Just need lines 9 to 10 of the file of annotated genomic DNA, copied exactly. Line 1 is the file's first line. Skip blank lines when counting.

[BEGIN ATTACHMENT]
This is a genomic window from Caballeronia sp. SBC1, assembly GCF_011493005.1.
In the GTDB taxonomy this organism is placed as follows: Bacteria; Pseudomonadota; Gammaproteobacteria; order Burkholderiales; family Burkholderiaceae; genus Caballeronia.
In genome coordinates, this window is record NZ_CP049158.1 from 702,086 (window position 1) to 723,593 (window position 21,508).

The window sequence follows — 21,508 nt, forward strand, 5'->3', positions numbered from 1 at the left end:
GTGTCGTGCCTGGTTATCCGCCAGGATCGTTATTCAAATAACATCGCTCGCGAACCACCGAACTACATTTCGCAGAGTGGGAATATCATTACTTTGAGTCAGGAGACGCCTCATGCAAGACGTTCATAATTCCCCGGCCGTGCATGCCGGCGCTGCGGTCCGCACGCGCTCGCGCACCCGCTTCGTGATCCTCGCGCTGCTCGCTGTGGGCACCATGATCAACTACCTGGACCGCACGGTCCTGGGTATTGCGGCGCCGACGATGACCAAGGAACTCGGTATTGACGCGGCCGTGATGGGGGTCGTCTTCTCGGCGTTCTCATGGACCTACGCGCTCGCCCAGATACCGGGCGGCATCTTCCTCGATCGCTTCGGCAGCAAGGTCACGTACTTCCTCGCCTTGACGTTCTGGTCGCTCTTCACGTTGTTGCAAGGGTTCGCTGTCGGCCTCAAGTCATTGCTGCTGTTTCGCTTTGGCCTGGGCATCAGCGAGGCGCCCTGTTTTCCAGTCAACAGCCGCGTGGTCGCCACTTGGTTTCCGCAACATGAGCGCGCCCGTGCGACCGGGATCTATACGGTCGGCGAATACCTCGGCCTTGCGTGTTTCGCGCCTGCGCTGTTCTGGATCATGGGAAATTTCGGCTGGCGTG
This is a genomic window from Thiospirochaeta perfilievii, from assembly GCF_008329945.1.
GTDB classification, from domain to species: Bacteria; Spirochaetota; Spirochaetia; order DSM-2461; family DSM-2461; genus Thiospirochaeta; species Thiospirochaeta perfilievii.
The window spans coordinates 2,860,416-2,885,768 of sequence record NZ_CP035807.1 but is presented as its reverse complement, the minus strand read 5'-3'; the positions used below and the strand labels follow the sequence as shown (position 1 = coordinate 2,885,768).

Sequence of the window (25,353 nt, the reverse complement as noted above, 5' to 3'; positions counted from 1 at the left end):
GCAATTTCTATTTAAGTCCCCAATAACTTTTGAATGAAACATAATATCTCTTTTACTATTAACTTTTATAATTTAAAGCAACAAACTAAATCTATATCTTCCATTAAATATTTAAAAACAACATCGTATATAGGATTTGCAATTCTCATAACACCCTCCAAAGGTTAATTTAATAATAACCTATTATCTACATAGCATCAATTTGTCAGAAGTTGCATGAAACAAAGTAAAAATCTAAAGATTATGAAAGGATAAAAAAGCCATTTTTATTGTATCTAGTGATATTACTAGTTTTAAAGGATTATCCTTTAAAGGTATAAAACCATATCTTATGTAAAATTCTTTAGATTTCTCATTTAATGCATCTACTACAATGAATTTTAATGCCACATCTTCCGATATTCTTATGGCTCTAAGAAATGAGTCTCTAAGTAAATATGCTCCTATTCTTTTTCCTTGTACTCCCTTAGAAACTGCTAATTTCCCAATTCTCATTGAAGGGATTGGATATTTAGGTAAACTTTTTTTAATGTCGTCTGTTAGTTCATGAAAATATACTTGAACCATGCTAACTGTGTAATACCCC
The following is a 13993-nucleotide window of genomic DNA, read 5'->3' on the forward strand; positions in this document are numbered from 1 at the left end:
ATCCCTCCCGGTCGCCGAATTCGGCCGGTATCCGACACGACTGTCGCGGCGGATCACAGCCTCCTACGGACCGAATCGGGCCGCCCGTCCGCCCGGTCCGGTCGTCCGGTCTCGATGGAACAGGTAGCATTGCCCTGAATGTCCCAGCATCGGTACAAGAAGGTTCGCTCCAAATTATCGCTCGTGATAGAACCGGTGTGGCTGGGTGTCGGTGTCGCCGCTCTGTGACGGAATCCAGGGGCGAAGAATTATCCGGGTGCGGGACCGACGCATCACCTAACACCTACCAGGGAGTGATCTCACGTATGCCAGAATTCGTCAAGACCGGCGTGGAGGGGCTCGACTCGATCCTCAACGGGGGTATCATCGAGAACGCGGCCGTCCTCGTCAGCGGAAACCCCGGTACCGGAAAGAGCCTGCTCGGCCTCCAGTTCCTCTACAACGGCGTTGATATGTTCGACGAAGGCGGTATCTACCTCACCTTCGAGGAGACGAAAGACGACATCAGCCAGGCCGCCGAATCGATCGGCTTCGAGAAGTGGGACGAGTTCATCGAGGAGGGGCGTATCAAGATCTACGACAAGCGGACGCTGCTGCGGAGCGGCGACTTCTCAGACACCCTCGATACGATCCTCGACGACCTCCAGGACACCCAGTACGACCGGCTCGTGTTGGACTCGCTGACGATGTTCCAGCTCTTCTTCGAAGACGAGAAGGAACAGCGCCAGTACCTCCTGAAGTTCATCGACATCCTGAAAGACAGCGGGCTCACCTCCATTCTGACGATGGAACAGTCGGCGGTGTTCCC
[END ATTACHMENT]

Sequence of the window (25,353 nt, the reverse complement as noted above, 5' to 3'; positions counted from 1 at the left end):
GCAATTTCTATTTAAGTCCCCAATAACTTTTGAATGAAACATAATATCTCTTTTACTATTAACTTTTATAATTTAAAGCAACAAACTAAATCTATATCTTCCATTAAATATTTAAAAACAACATCGTATATAGGATTTGCAATTCTCATAACACCCTCCAAAGGTTAATTTAATAATAACCTATTATCTACATAGCATCAATTTGTCAGAAGTTGCATGAAACAAAGTAAAAATCTAAAGATTATGAAAGGATAAAAAAGCCATTTTTATTGTATCTAGTGATATTACTAGTTTTAAAGGATTATCCTTTAAAGGTATAAAACCATATCTTATGTAAAATTCTTTAGATTTCTCATTTAATGCATCTACTACAATGAATTTTAATGCCACATCTTCCGATATTCTTATGGCTCTAAGAAATGAGTCTCTAAGTAAATATGCTCCTATTCTTTTTCCTTGTACTCCCTTAGAAACTGCTAATTTCCCAATTCTCATTGAAGGGATTGGATATTTAGGTAAACTTTTTTTAATGTCGTCTGTTAGTTCATGAAAATATACTTGAACCATGCTAACTGTGTAATACCCC